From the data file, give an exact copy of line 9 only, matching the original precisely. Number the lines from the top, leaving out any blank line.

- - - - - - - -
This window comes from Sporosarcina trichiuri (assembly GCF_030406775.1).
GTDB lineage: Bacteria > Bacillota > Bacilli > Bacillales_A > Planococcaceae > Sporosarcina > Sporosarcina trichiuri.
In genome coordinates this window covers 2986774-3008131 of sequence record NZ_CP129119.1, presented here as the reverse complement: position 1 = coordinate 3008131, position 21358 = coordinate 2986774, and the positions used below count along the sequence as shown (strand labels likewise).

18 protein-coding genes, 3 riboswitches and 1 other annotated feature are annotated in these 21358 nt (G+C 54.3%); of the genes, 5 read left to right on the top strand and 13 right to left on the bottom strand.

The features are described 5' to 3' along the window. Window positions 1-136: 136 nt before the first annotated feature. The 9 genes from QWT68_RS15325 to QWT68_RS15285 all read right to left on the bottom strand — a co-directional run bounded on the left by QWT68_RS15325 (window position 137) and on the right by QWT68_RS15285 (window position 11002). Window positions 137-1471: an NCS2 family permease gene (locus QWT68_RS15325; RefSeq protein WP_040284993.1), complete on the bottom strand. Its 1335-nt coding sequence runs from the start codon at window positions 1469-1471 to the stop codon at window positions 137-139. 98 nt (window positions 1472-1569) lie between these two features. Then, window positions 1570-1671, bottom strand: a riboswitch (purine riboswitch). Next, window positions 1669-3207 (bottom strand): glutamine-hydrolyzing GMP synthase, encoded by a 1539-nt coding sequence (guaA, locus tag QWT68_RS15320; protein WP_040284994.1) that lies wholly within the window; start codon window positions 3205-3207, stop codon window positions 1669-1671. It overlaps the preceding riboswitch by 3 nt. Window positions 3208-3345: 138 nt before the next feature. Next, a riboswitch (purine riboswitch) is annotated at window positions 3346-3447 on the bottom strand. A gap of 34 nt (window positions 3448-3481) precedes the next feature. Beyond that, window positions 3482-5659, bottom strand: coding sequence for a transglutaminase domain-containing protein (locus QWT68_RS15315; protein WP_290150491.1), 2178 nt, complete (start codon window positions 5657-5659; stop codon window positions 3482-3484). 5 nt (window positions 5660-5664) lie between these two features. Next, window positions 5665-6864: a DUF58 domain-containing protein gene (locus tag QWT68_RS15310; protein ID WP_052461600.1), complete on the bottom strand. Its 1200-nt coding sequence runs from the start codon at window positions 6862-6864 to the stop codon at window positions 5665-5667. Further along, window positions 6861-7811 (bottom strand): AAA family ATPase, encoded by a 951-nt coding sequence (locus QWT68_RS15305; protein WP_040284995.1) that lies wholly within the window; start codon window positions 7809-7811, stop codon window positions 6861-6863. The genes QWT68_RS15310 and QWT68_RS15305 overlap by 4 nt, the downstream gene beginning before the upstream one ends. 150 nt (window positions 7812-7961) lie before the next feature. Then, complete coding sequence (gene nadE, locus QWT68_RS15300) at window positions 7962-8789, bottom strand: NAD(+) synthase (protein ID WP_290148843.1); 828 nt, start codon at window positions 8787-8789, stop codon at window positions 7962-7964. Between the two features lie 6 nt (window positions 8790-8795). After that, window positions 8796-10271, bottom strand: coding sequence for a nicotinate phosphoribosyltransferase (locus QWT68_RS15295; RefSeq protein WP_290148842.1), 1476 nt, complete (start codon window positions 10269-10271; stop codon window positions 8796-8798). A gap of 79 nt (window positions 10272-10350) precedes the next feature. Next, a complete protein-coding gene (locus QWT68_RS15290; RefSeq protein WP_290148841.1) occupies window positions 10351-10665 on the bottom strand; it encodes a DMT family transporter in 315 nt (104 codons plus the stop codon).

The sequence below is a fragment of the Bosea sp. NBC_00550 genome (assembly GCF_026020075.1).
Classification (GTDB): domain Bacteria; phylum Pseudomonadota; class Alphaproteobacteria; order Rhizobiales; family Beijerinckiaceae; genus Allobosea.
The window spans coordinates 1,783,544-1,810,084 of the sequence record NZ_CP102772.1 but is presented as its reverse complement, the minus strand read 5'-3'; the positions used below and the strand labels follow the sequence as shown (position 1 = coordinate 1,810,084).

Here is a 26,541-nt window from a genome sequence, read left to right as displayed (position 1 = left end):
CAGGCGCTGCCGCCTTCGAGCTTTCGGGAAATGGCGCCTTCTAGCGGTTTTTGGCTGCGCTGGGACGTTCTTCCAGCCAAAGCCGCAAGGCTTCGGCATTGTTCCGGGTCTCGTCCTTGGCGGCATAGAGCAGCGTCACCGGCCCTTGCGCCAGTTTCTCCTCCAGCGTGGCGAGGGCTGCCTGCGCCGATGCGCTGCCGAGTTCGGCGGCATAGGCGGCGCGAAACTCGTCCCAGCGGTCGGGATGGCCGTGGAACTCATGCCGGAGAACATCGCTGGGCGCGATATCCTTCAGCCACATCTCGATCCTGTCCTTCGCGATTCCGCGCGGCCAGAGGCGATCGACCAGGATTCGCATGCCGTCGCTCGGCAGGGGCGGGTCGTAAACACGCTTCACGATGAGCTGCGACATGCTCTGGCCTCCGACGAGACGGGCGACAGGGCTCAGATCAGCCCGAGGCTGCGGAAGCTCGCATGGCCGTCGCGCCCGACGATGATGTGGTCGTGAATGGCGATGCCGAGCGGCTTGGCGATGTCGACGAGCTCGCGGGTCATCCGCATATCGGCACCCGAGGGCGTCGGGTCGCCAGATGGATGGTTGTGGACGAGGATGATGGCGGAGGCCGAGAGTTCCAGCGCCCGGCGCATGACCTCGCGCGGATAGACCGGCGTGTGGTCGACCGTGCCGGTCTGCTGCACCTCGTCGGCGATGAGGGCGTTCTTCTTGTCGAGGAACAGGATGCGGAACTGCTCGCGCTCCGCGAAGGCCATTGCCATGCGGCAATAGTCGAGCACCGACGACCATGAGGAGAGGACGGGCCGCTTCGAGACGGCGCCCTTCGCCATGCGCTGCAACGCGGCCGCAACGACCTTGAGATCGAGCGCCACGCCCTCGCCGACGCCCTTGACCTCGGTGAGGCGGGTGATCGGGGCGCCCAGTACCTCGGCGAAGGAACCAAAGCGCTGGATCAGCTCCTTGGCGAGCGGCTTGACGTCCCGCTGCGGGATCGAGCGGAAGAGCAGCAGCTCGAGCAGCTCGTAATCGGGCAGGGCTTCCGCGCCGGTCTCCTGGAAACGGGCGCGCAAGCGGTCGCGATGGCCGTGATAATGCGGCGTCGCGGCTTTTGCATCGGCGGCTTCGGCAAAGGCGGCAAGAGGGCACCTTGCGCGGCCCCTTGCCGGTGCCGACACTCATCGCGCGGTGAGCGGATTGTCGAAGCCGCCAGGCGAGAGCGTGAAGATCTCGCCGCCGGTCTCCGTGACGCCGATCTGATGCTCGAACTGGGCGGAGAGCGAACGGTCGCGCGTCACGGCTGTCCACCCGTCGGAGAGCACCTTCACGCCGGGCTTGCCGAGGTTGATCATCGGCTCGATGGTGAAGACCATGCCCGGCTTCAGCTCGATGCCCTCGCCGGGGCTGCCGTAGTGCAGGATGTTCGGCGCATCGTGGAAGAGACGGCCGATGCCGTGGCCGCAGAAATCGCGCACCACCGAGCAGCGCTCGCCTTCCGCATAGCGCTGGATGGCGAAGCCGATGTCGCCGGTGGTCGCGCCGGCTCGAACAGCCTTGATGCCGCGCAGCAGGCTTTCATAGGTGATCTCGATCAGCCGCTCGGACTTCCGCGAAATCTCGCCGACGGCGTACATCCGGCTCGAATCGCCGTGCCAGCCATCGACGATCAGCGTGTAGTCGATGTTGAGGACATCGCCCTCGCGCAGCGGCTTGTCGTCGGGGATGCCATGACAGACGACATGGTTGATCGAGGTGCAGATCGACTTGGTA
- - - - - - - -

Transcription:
Here is a 26,541-nt window from a genome sequence, read left to right as displayed (position 1 = left end):